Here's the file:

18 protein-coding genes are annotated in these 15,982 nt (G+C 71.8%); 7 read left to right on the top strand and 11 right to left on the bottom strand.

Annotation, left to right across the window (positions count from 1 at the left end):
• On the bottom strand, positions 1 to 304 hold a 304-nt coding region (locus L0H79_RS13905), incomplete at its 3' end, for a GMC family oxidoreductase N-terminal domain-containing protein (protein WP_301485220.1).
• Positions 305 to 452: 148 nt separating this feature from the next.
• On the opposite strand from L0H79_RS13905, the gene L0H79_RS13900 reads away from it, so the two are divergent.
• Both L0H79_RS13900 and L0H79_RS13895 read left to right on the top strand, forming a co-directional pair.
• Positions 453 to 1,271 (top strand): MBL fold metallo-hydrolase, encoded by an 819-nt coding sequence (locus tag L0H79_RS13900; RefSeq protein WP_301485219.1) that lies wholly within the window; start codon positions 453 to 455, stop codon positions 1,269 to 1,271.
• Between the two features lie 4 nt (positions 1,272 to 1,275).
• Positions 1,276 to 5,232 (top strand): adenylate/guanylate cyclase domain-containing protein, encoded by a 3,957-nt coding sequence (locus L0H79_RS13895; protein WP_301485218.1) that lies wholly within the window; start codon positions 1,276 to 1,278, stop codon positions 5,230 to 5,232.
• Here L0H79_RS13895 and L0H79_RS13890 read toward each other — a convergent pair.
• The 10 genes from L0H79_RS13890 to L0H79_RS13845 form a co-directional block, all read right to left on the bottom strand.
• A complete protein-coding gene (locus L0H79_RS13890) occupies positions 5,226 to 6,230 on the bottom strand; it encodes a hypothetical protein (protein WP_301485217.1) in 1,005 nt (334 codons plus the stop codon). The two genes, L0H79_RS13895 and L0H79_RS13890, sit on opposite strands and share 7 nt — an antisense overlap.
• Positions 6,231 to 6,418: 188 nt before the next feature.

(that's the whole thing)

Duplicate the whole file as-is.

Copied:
18 protein-coding genes are annotated in these 15,982 nt (G+C 71.8%); 7 read left to right on the top strand and 11 right to left on the bottom strand.

Annotation, left to right across the window (positions count from 1 at the left end):
• On the bottom strand, positions 1 to 304 hold a 304-nt coding region (locus L0H79_RS13905), incomplete at its 3' end, for a GMC family oxidoreductase N-terminal domain-containing protein (protein WP_301485220.1).
• Positions 305 to 452: 148 nt separating this feature from the next.
• On the opposite strand from L0H79_RS13905, the gene L0H79_RS13900 reads away from it, so the two are divergent.
• Both L0H79_RS13900 and L0H79_RS13895 read left to right on the top strand, forming a co-directional pair.
• Positions 453 to 1,271 (top strand): MBL fold metallo-hydrolase, encoded by an 819-nt coding sequence (locus tag L0H79_RS13900; RefSeq protein WP_301485219.1) that lies wholly within the window; start codon positions 453 to 455, stop codon positions 1,269 to 1,271.
• Between the two features lie 4 nt (positions 1,272 to 1,275).
• Positions 1,276 to 5,232 (top strand): adenylate/guanylate cyclase domain-containing protein, encoded by a 3,957-nt coding sequence (locus L0H79_RS13895; protein WP_301485218.1) that lies wholly within the window; start codon positions 1,276 to 1,278, stop codon positions 5,230 to 5,232.
• Here L0H79_RS13895 and L0H79_RS13890 read toward each other — a convergent pair.
• The 10 genes from L0H79_RS13890 to L0H79_RS13845 form a co-directional block, all read right to left on the bottom strand.
• A complete protein-coding gene (locus L0H79_RS13890) occupies positions 5,226 to 6,230 on the bottom strand; it encodes a hypothetical protein (protein WP_301485217.1) in 1,005 nt (334 codons plus the stop codon). The two genes, L0H79_RS13895 and L0H79_RS13890, sit on opposite strands and share 7 nt — an antisense overlap.
• Positions 6,231 to 6,418: 188 nt before the next feature.